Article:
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24 May 2017

Go Comment on the FCC Net Neutrality Proposal

This week, the FCC published its promised proposal to dismantle net neutrality rules. The proposal claims to “restore Internet freedom” by undoing Title II classification. In addition, the proposal asks whether net neutrality rules are necessary to protect the Internet at all. This comes after a court decision that refused to re-hear a challenge to Title II. Rather than focus on the benefits of Title II and net neutrality, as well as the fact that Title II has been found legal, it focuses on dissenting opinions which have in some cases been debunked (or that are generally accepted to be false) in order to explain unproven holes in net neutrality.

The FCC head has called net neutrality a mistake, arguing among other things that there is plenty of competition in the broadband Internet market, that net neutrality would harm consumers, and that net neutrality would stifle innovation. Evidence to the contrary for all of those is prevalent. Very few people have more than two ho...

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11 May 2017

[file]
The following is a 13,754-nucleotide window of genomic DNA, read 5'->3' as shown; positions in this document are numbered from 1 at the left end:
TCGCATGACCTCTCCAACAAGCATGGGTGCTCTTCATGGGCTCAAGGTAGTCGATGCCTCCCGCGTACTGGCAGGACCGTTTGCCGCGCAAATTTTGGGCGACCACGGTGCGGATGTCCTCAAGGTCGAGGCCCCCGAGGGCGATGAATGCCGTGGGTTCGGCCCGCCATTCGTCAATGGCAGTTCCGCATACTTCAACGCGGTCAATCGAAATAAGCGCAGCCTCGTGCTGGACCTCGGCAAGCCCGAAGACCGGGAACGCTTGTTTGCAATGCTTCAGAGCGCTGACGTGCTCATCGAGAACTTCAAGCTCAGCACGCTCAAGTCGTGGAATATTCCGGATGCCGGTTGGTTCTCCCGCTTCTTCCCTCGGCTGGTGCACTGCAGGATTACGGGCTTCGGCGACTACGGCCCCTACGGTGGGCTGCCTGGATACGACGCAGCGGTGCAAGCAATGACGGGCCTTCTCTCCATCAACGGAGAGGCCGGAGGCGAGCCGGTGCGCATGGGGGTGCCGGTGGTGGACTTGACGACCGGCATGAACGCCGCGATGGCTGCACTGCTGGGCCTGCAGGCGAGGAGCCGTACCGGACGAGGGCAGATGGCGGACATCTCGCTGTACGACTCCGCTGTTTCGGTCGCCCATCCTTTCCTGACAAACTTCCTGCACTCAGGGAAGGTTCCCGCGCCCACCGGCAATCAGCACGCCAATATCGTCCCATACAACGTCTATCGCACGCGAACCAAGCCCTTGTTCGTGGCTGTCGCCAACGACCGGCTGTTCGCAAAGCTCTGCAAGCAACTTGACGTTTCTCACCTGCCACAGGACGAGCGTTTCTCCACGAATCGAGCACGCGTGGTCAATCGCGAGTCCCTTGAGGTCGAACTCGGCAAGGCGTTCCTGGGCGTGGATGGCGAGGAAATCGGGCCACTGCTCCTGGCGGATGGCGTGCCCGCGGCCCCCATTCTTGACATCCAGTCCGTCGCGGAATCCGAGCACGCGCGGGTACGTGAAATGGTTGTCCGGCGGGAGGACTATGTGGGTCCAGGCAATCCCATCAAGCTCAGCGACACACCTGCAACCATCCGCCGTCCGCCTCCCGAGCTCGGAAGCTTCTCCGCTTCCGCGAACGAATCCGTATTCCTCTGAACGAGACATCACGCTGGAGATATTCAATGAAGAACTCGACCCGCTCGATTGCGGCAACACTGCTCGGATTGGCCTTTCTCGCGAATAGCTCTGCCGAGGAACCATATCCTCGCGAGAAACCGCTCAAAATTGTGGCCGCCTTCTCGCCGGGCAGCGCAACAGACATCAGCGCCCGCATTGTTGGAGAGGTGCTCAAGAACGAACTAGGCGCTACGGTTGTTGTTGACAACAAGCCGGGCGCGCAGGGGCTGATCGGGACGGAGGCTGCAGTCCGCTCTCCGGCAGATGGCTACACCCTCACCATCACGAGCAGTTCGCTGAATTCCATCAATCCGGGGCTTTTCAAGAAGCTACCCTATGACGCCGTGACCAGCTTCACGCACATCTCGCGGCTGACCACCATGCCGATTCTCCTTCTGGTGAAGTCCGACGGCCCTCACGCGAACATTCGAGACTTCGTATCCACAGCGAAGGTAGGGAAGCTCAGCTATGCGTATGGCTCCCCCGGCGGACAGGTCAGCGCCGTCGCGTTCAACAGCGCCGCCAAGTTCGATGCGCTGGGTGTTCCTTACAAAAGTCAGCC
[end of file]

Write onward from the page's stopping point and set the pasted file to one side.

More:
The Fight for the Internet

In 2002, the FCC classified Internet providers under Title I, an “Information Service” classification. This is generally regarded as a win for net neutrality advocates but didn’t go as far as many wanted. Title I classification has been referred to as a “hands off” or “lite” classification in that it recognized that the Internet was an important means of communication but provided minimal regulations around that status. Specifically, Title I allowed the FCC some indirect authority to regulate interstate and international communications, but did not allow regulation of services themselves. Net neutrality advocates considered this to be too little. While the FCC promised that Title I would allow them to enforce net neutrality as needed, Title I by its definition did not allow them to follow up on those promises.

ISPs (in particular, Verizon) fought Title I classification...

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28 April 2017

Online Surveillance Briefing

Along with the free flow of information the Internet provides, the Internet has also been a source for accusations of government and corporate surveillance. Learning a lot about someone is not a difficult task online, even based only off of public information. However, people like Richard Stallman have been vocal about governments keeping closer tabs on their citizens via the Internet and through other means. For a long time, theories of people like Stallman seemed plausible but unlikely and were pushed aside like most other conspiracy theories. It wasn’t until the Snowden leaks that those ideas were confirmed. It turns out that even the worst of Stallman’s suggestions about surveillance are true and that many government agencies use wide-reaching data capture programs to collect and store informat...

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20 April 2017

What Net Neutrality Is Not